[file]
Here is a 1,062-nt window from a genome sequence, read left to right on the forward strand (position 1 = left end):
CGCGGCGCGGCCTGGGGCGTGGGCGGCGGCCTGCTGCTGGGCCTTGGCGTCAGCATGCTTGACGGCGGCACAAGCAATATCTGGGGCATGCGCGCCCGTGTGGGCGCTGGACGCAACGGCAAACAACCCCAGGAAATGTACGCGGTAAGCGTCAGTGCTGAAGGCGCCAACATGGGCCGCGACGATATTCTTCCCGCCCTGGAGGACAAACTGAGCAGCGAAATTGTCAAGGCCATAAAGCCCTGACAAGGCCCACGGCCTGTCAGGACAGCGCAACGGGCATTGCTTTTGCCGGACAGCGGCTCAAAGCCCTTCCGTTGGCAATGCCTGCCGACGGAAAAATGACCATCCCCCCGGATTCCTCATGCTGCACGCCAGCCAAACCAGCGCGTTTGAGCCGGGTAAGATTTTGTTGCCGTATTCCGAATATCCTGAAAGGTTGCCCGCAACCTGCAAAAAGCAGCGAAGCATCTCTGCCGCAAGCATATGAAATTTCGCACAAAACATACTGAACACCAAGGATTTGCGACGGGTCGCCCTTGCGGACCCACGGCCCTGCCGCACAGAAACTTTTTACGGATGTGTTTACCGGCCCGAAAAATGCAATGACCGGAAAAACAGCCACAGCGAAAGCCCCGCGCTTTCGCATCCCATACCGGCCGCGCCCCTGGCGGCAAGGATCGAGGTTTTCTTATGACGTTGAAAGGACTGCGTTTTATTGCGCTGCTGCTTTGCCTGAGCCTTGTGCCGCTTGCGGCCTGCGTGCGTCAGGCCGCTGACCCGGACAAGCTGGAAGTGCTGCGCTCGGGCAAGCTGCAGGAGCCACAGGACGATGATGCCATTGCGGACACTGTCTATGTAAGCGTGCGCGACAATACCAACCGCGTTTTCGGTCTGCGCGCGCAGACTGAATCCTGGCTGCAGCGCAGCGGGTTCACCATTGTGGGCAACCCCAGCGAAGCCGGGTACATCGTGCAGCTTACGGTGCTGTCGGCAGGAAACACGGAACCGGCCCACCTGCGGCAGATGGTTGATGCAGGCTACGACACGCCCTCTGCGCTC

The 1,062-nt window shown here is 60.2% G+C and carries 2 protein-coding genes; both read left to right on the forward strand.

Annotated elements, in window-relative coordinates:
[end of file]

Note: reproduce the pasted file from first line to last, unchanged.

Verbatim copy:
Here is a 1,062-nt window from a genome sequence, read left to right on the forward strand (position 1 = left end):
CGCGGCGCGGCCTGGGGCGTGGGCGGCGGCCTGCTGCTGGGCCTTGGCGTCAGCATGCTTGACGGCGGCACAAGCAATATCTGGGGCATGCGCGCCCGTGTGGGCGCTGGACGCAACGGCAAACAACCCCAGGAAATGTACGCGGTAAGCGTCAGTGCTGAAGGCGCCAACATGGGCCGCGACGATATTCTTCCCGCCCTGGAGGACAAACTGAGCAGCGAAATTGTCAAGGCCATAAAGCCCTGACAAGGCCCACGGCCTGTCAGGACAGCGCAACGGGCATTGCTTTTGCCGGACAGCGGCTCAAAGCCCTTCCGTTGGCAATGCCTGCCGACGGAAAAATGACCATCCCCCCGGATTCCTCATGCTGCACGCCAGCCAAACCAGCGCGTTTGAGCCGGGTAAGATTTTGTTGCCGTATTCCGAATATCCTGAAAGGTTGCCCGCAACCTGCAAAAAGCAGCGAAGCATCTCTGCCGCAAGCATATGAAATTTCGCACAAAACATACTGAACACCAAGGATTTGCGACGGGTCGCCCTTGCGGACCCACGGCCCTGCCGCACAGAAACTTTTTACGGATGTGTTTACCGGCCCGAAAAATGCAATGACCGGAAAAACAGCCACAGCGAAAGCCCCGCGCTTTCGCATCCCATACCGGCCGCGCCCCTGGCGGCAAGGATCGAGGTTTTCTTATGACGTTGAAAGGACTGCGTTTTATTGCGCTGCTGCTTTGCCTGAGCCTTGTGCCGCTTGCGGCCTGCGTGCGTCAGGCCGCTGACCCGGACAAGCTGGAAGTGCTGCGCTCGGGCAAGCTGCAGGAGCCACAGGACGATGATGCCATTGCGGACACTGTCTATGTAAGCGTGCGCGACAATACCAACCGCGTTTTCGGTCTGCGCGCGCAGACTGAATCCTGGCTGCAGCGCAGCGGGTTCACCATTGTGGGCAACCCCAGCGAAGCCGGGTACATCGTGCAGCTTACGGTGCTGTCGGCAGGAAACACGGAACCGGCCCACCTGCGGCAGATGGTTGATGCAGGCTACGACACGCCCTCTGCGCTC

The 1,062-nt window shown here is 60.2% G+C and carries 2 protein-coding genes; both read left to right on the forward strand.

Annotated elements, in window-relative coordinates: